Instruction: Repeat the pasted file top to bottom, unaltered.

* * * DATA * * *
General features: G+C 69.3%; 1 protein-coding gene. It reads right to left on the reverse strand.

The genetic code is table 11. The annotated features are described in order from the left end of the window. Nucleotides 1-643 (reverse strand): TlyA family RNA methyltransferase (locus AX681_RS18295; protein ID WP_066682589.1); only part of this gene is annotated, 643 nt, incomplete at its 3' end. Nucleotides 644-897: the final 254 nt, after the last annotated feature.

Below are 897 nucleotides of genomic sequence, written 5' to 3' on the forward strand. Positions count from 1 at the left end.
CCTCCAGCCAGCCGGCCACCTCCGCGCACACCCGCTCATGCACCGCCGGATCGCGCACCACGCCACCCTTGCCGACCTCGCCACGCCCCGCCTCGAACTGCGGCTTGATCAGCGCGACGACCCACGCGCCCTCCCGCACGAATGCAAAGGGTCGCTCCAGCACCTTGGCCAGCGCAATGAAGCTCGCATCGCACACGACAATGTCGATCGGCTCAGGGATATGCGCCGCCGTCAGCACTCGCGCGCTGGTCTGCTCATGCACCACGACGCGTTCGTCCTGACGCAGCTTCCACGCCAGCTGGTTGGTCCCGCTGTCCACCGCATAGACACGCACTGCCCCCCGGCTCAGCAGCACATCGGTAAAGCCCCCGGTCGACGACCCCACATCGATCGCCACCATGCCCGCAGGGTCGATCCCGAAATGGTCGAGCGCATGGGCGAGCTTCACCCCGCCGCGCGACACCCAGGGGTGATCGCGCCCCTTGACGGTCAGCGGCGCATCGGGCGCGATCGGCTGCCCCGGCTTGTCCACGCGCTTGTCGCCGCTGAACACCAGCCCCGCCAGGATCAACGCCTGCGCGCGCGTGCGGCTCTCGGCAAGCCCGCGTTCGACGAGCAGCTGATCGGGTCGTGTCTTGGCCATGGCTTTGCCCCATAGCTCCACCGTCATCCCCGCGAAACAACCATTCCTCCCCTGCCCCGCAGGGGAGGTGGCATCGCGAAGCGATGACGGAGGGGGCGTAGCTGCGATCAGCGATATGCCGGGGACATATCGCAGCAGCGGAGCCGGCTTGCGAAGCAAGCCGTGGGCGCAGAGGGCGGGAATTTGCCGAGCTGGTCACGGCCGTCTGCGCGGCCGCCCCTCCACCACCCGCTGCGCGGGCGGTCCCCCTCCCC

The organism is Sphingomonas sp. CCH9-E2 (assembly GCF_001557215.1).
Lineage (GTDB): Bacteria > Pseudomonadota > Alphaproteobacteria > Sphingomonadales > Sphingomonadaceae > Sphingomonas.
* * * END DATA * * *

General features: G+C 69.3%; 1 protein-coding gene. It reads right to left on the reverse strand.

The genetic code is table 11. The annotated features are described in order from the left end of the window. Nucleotides 1-643 (reverse strand): TlyA family RNA methyltransferase (locus AX681_RS18295; protein ID WP_066682589.1); only part of this gene is annotated, 643 nt, incomplete at its 3' end. Nucleotides 644-897: the final 254 nt, after the last annotated feature.

Below are 897 nucleotides of genomic sequence, written 5' to 3' on the forward strand. Positions count from 1 at the left end.
CCTCCAGCCAGCCGGCCACCTCCGCGCACACCCGCTCATGCACCGCCGGATCGCGCACCACGCCACCCTTGCCGACCTCGCCACGCCCCGCCTCGAACTGCGGCTTGATCAGCGCGACGACCCACGCGCCCTCCCGCACGAATGCAAAGGGTCGCTCCAGCACCTTGGCCAGCGCAATGAAGCTCGCATCGCACACGACAATGTCGATCGGCTCAGGGATATGCGCCGCCGTCAGCACTCGCGCGCTGGTCTGCTCATGCACCACGACGCGTTCGTCCTGACGCAGCTTCCACGCCAGCTGGTTGGTCCCGCTGTCCACCGCATAGACACGCACTGCCCCCCGGCTCAGCAGCACATCGGTAAAGCCCCCGGTCGACGACCCCACATCGATCGCCACCATGCCCGCAGGGTCGATCCCGAAATGGTCGAGCGCATGGGCGAGCTTCACCCCGCCGCGCGACACCCAGGGGTGATCGCGCCCCTTGACGGTCAGCGGCGCATCGGGCGCGATCGGCTGCCCCGGCTTGTCCACGCGCTTGTCGCCGCTGAACACCAGCCCCGCCAGGATCAACGCCTGCGCGCGCGTGCGGCTCTCGGCAAGCCCGCGTTCGACGAGCAGCTGATCGGGTCGTGTCTTGGCCATGGCTTTGCCCCATAGCTCCACCGTCATCCCCGCGAAACAACCATTCCTCCCCTGCCCCGCAGGGGAGGTGGCATCGCGAAGCGATGACGGAGGGGGCGTAGCTGCGATCAGCGATATGCCGGGGACATATCGCAGCAGCGGAGCCGGCTTGCGAAGCAAGCCGTGGGCGCAGAGGGCGGGAATTTGCCGAGCTGGTCACGGCCGTCTGCGCGGCCGCCCCTCCACCACCCGCTGCGCGGGCGGTCCCCCTCCCC

The organism is Sphingomonas sp. CCH9-E2 (assembly GCF_001557215.1).
Lineage (GTDB): Bacteria > Pseudomonadota > Alphaproteobacteria > Sphingomonadales > Sphingomonadaceae > Sphingomonas.